February 26th


Nolan Arenado – Extension

I hope you enjoyed today’s special cookie! It is news like that that really keep us reeled into loving baseball. Arenado is the face of the Rockies, and to some, the face of baseball. Also, it has now surfaced that there should be a correction to my special cookie: Arenado’s extension was 8 years and $255MM; not $260 as in the special cookie.

Miles Mikolas – Extension

Right hander Miles Mikolas has an agreed to a 4 year, $68MM deal that starts after this year is completed, bringing the Cardinals team control to 5 more years. Mikolas has an interesting past. After four seasons in the minors, he broke into the big leagues with the Padres in 2012, but was sub replacement over 32 IP. In 2014 he was with the Rangers, but again, did not perform to the level he would have liked to.

In 2018, he was spectacular for the Cardinals. Turnings in a 3.07 FIP over 200 and two thirds innings, culminating in 4.3 WAR. Since Mikolas has impeccable control, the Cardinals are thinking that his control will not change.

Matt Weiters – Minor League Contract

“The Cardinals have agreed to a minor-league deal with veteran catcher Matt Wieters, per Derrick Goold of the St. Louis Post-Dispatch (via Twitter). Salary terms are not yet known.

While he held out in hopes of securing a MLB commitment, the 32-year-old Wieters will settle instead for a chance to serve as a backup to Yadier Molina. The competition is fairly limited. Francisco Pena seemingly held the edge at the outset of camp after re-joining the organization on a minors pact. Joe Hudson is the only other backstop in camp with MLB experience.” Jeff Todd, MLBTR

Sonny Gray – Scratched from Start

Reds right-hander Sonny Gray, who was scratched from his spring debut due to some elbow stiffness, is expected to throw a bullpen session Thursday, writes MLB.com’s Mark Feinsand. The team’s most notable offseason addition to the rotation, Gray will also throw from flat ground at a distance of 120 feet today, per the Cincinnati Enquirer’s John Fay (Twitter link). Manager David Bell told Feinsand that Gray was initially concerned about the elbow discomfort but is in vastly better spirits and has felt improvement each day since being scratched.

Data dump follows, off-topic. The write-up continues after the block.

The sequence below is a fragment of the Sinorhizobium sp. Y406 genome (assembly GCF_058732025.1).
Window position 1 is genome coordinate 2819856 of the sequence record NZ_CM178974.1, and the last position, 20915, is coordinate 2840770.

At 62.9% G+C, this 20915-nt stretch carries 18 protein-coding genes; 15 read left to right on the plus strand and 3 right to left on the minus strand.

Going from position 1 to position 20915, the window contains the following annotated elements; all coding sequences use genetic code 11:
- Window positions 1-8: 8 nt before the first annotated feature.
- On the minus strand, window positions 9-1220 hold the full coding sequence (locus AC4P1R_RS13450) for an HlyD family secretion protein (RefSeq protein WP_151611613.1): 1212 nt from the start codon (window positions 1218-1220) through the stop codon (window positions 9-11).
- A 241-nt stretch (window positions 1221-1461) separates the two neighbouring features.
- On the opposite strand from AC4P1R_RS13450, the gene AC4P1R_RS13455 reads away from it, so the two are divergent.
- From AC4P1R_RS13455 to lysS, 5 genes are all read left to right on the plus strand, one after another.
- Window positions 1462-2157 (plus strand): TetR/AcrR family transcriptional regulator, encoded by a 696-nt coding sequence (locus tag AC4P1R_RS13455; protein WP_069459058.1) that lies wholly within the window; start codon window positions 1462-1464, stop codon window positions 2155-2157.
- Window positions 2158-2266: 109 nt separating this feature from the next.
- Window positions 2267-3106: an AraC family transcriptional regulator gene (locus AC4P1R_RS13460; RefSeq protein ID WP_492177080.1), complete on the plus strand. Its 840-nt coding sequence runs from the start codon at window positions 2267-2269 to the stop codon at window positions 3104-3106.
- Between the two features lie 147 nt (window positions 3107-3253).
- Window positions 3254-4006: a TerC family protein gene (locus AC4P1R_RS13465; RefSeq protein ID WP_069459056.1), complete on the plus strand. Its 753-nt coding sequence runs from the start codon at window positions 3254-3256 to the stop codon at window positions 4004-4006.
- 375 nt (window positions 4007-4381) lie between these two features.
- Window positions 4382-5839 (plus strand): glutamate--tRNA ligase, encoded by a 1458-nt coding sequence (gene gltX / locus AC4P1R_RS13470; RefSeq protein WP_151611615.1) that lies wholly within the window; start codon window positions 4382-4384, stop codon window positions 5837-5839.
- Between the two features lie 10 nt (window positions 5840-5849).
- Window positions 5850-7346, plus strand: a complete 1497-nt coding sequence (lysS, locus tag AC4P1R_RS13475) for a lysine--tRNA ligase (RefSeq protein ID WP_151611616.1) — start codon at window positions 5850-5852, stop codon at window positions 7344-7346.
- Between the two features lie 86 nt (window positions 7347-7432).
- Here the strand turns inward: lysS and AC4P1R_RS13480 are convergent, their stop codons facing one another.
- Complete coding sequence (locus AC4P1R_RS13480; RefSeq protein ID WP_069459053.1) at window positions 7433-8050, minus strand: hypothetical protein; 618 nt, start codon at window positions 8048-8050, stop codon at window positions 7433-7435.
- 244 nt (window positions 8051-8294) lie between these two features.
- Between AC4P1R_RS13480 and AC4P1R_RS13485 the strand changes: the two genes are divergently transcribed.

Logan Forsythe – Minor League Deal

Veteran infielder has entered into a minor league pact with the Rangers. Forsythe has spent parts of 9 seasons in the league, culminating in a .309 wOBA and 9.5 WAR.


Stat of the Day – Range Factor (RF)

Range Factor is determined by dividing the sum of a fielder’s putouts and assists by his total number of defensive games played. More recently, Range Factor per nine innings has evolved as the more prevalent statistic because it addresses the discrepancies between a player who plays one inning in a given game and a player who plays the full game.

There are flaws with Range Factor — namely that the circumstances for fielders can vary greatly. With ground-ball pitchers on the mound, for example, an infielder is bound to receive more opportunities to boost his Range Factor. The advent of defensive shifts has affected Range Factor further. For instance, a third baseman who is used frequently in shifts will likely have a higher Range Factor than one who isn’t — even though defensive positioning is generally determined by the manager or bench coach.

Still, Range Factor answers a pivotal question that went long unanswered when fielding percentage was used as the primary evaluative defensive metric: How many plays can a given fielder make? Or, put more simply, how much range does a fielder have?

Origin: Noted sabermetrician Bill James coined Range Factor as a means of assessing a player’s defensive capabilities outside the realm of his fielding percentage. As many now agree, fielding percentage often produces a deeply flawed number, but at the time of James’ invention of Range Factor, fielding percentage was the primary evaluative metric for defenders.

TLDR: Range Factor is a better way to evaluate defense than fielding percentage.

Stat of the Day curtesy by MLB.com

Header Photo curtesy by The Denver Channel

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